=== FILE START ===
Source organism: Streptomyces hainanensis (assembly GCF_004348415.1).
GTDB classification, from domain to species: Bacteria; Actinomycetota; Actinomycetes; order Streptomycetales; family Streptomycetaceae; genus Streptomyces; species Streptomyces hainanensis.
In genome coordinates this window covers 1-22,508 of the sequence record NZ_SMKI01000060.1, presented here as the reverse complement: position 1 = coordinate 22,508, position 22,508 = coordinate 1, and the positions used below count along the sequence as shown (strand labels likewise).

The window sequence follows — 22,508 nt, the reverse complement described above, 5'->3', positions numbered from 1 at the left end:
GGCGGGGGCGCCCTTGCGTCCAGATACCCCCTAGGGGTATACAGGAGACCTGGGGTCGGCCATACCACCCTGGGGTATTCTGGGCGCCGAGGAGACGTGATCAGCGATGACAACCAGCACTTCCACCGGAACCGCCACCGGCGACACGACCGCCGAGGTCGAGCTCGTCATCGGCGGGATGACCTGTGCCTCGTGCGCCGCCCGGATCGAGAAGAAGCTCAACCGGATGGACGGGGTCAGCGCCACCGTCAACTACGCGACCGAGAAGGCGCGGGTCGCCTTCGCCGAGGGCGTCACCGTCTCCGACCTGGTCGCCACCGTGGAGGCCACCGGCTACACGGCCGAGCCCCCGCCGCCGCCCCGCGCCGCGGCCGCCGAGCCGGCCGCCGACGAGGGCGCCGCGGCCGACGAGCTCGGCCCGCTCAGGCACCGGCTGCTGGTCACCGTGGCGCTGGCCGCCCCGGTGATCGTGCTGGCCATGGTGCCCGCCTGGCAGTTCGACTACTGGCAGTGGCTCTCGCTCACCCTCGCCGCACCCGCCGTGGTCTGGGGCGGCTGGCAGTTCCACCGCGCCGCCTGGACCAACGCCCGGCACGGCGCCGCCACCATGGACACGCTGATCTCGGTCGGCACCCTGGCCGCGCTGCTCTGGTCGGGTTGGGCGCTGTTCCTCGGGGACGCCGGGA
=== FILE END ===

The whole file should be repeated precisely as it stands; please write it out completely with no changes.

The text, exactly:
Source organism: Streptomyces hainanensis (assembly GCF_004348415.1).
GTDB classification, from domain to species: Bacteria; Actinomycetota; Actinomycetes; order Streptomycetales; family Streptomycetaceae; genus Streptomyces; species Streptomyces hainanensis.
In genome coordinates this window covers 1-22,508 of the sequence record NZ_SMKI01000060.1, presented here as the reverse complement: position 1 = coordinate 22,508, position 22,508 = coordinate 1, and the positions used below count along the sequence as shown (strand labels likewise).

The window sequence follows — 22,508 nt, the reverse complement described above, 5'->3', positions numbered from 1 at the left end:
GGCGGGGGCGCCCTTGCGTCCAGATACCCCCTAGGGGTATACAGGAGACCTGGGGTCGGCCATACCACCCTGGGGTATTCTGGGCGCCGAGGAGACGTGATCAGCGATGACAACCAGCACTTCCACCGGAACCGCCACCGGCGACACGACCGCCGAGGTCGAGCTCGTCATCGGCGGGATGACCTGTGCCTCGTGCGCCGCCCGGATCGAGAAGAAGCTCAACCGGATGGACGGGGTCAGCGCCACCGTCAACTACGCGACCGAGAAGGCGCGGGTCGCCTTCGCCGAGGGCGTCACCGTCTCCGACCTGGTCGCCACCGTGGAGGCCACCGGCTACACGGCCGAGCCCCCGCCGCCGCCCCGCGCCGCGGCCGCCGAGCCGGCCGCCGACGAGGGCGCCGCGGCCGACGAGCTCGGCCCGCTCAGGCACCGGCTGCTGGTCACCGTGGCGCTGGCCGCCCCGGTGATCGTGCTGGCCATGGTGCCCGCCTGGCAGTTCGACTACTGGCAGTGGCTCTCGCTCACCCTCGCCGCACCCGCCGTGGTCTGGGGCGGCTGGCAGTTCCACCGCGCCGCCTGGACCAACGCCCGGCACGGCGCCGCCACCATGGACACGCTGATCTCGGTCGGCACCCTGGCCGCGCTGCTCTGGTCGGGTTGGGCGCTGTTCCTCGGGGACGCCGGGA